As he detailed to CNBC the threat the coronavirus poses to corporate earnings and the U.S. economy if the pandemic spreads.
At the same time that long Treasury yields are making new historic lows, credit spreads, while widening, remain relatively tight. This does not make any sense given the fundamental backdrop which indicate that defaults will rise significantly, particularly in energy, airlines, retailing, and hospitality. Nevertheless, central bank liquidity continues to drive flows into bonds at a record pace. These flows are keeping spreads tight and, until there is an interruption of the inflows, credit spreads will be contained.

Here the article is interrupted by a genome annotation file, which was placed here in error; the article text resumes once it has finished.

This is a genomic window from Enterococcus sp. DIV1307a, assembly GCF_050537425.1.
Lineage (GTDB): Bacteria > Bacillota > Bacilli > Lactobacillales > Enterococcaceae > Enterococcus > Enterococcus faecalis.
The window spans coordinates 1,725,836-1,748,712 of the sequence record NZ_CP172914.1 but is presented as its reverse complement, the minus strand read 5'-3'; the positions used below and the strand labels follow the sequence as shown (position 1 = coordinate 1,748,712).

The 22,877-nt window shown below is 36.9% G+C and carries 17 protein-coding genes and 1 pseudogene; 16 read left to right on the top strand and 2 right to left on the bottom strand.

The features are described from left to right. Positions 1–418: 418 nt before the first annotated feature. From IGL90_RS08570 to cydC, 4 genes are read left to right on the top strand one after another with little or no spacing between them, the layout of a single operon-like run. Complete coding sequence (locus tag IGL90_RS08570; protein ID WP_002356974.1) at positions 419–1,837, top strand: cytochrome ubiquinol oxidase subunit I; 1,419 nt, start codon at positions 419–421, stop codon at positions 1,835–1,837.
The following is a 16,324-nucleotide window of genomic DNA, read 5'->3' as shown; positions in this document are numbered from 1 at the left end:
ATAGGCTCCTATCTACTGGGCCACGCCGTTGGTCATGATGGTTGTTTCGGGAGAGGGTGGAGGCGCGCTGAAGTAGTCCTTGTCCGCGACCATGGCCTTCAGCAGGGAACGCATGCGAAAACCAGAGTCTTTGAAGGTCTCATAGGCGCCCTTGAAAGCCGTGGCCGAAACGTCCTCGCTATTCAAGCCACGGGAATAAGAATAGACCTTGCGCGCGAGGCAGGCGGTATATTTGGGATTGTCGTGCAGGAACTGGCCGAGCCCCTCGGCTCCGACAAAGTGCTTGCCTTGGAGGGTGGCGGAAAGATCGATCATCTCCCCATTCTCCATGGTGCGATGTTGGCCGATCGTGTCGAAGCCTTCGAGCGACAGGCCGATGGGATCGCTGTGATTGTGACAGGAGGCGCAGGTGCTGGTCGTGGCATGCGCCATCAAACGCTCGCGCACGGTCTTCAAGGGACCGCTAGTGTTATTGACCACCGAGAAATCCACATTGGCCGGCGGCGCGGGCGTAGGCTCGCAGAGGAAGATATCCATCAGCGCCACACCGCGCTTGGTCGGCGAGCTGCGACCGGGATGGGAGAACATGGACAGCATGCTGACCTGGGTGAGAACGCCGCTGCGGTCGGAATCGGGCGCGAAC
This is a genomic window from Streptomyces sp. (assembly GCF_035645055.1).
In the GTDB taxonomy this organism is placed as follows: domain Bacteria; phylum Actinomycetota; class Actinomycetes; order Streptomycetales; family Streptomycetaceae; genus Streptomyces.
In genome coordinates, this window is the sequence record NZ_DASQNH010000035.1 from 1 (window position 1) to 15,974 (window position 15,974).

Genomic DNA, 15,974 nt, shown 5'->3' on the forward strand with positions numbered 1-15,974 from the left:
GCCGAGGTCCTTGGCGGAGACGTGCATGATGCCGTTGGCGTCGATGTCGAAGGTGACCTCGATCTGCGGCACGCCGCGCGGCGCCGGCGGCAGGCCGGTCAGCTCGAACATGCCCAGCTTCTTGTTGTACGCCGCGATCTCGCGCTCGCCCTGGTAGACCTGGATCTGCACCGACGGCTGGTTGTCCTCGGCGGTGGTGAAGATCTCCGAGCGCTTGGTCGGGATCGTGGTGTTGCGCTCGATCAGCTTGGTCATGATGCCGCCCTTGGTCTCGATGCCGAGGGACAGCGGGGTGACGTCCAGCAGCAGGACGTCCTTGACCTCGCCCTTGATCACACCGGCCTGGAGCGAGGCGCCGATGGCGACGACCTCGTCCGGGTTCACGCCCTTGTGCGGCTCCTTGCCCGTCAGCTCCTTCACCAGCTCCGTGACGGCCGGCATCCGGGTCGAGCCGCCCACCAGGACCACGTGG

The coronavirus is showing us the unpredictable path that an exogenous force can play in interrupting an economy that is already exhibiting many late-cycle symptoms. And it is far from over. The Center for Disease Control (CDC) has been firm in its warnings, as Dr. Nancy Messonnier of the CDC urged, “We are asking the American public to prepare for the expectation that this might be bad.”